in school and playing sports. My papaw’s dream was to play college basketball. That dream gave him a purpose and goal in life. After high school, my papaw, like his older brothers, knew the only way he would go to college was to go on a GI Bill. So he did. He and all five of his brothers joined different branches of the armed forces and served our country during wartime.
Papaw Shack joined the Marine Corps in 1948, just before the Korean War. He was the only man in his barracks who could type, so he was designated “clerk typist” after finishing boot camp. Papaw claimed that God made sure he could type so he would be spared the front lines of war. He laughingly said that if he was sent to the front, he could strangle the enemy with a typewriter ribbon.
When people realized Papaw was an athlete, he was allowed to join the base sports teams. He played on these basketball teams for the five years he was stationed stateside, in California. Each base had teams that competed against other bases, colleges, and Amateur Athletic Union teams. These base teams were highly respected, and Papaw was honored to continue playing the game he loved to play.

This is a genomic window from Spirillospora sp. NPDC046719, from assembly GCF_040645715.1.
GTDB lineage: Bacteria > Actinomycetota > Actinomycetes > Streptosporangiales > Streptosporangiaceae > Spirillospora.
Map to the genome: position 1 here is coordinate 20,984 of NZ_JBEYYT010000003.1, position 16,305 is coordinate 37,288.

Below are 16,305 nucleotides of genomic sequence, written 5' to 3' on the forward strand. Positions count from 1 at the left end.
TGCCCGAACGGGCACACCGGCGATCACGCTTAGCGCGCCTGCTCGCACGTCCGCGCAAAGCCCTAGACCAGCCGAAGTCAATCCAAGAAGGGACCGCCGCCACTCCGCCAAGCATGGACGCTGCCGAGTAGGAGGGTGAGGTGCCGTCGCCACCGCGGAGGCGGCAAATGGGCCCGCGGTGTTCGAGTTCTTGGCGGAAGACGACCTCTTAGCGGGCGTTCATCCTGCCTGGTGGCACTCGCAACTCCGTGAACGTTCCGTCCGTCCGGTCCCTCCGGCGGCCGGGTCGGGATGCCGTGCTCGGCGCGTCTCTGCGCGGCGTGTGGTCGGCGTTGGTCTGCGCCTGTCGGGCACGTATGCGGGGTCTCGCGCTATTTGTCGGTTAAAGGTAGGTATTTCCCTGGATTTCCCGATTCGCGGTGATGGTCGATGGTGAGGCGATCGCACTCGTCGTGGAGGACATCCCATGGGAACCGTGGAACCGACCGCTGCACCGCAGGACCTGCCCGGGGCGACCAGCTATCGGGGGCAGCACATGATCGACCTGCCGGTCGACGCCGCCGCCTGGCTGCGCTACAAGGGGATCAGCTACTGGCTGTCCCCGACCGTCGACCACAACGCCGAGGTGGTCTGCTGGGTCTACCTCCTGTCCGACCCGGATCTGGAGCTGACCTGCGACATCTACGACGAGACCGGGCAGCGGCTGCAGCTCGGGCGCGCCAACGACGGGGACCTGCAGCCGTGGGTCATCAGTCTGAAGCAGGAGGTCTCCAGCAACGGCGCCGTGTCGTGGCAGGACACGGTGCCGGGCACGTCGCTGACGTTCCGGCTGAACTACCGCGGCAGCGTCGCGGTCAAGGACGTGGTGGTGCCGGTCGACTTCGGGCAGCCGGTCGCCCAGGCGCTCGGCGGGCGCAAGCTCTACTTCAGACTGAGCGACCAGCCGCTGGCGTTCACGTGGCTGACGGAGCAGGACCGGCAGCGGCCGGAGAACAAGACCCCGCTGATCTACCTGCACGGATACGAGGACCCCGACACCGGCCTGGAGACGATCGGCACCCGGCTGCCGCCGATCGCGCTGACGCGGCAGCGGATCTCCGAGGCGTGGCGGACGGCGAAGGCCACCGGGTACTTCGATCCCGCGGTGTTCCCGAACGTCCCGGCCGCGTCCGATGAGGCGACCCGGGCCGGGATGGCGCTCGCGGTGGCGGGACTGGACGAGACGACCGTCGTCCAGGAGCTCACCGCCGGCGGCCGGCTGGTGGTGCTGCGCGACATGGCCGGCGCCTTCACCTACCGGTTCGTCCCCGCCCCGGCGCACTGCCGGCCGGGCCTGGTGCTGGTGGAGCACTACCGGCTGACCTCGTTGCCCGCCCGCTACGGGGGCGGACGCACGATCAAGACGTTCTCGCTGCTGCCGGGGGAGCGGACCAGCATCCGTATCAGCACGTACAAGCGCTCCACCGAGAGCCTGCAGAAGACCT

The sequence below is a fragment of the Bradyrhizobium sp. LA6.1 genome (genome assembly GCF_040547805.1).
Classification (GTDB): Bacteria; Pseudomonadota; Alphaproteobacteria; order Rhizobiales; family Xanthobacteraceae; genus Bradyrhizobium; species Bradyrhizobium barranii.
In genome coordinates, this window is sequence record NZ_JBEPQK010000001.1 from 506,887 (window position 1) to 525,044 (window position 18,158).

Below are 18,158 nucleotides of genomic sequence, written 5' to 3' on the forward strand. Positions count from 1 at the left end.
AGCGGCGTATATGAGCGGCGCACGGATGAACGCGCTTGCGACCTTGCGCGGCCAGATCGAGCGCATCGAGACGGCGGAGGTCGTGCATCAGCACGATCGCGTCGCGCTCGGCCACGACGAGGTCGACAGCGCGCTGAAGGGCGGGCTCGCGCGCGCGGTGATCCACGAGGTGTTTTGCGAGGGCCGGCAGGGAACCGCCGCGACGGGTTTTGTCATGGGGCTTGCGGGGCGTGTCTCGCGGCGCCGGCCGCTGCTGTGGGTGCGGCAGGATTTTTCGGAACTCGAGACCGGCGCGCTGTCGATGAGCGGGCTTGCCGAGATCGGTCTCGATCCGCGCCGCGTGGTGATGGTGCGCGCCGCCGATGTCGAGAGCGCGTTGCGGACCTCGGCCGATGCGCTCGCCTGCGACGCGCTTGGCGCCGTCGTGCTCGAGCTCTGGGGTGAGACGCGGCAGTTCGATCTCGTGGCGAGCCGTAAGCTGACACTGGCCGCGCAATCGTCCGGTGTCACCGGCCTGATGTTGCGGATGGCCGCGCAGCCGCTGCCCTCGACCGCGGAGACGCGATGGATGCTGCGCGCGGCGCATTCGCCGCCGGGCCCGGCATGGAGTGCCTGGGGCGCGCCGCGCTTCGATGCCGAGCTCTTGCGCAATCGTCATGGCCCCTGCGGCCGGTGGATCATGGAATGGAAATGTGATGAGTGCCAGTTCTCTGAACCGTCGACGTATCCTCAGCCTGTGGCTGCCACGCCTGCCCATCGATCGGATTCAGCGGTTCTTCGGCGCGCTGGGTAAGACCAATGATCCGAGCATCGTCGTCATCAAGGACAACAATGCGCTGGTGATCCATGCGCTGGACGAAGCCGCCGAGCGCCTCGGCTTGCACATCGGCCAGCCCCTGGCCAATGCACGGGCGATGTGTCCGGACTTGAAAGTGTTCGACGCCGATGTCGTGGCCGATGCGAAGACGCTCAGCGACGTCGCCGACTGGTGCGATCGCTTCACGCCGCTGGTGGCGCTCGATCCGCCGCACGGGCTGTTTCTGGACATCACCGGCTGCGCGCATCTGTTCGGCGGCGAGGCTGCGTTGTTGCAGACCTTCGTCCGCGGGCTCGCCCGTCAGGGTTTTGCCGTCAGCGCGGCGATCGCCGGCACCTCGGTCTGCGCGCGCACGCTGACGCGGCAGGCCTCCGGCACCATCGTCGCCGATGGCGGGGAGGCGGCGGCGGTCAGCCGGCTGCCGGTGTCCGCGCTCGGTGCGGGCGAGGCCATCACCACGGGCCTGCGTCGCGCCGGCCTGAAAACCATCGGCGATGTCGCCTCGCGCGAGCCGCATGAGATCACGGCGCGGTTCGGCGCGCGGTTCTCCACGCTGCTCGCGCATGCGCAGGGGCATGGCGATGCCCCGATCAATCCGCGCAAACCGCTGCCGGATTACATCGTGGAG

This arrangement lasted the five years Papaw was stateside, but then he was sent to Hawaii and Japan. There, Papaw found himself in a tent camp in freezing weather and extremely rough conditions. He thought his basketball dream was over. But he soon heard that the base was forming a team to entertain the troops, so he set out to find out how he could play. When he asked his commanding officer about trying out, the officer told him no because all the players on the team had to have played in college. Papaw hadn’t gone to college yet, but he didn’t take that no as a final answer. He found out where the team was practicing and went to watch. God once again intervened in Papaw’s life when Papaw discovered that the coach of the team was a former coach of his. That coach immediately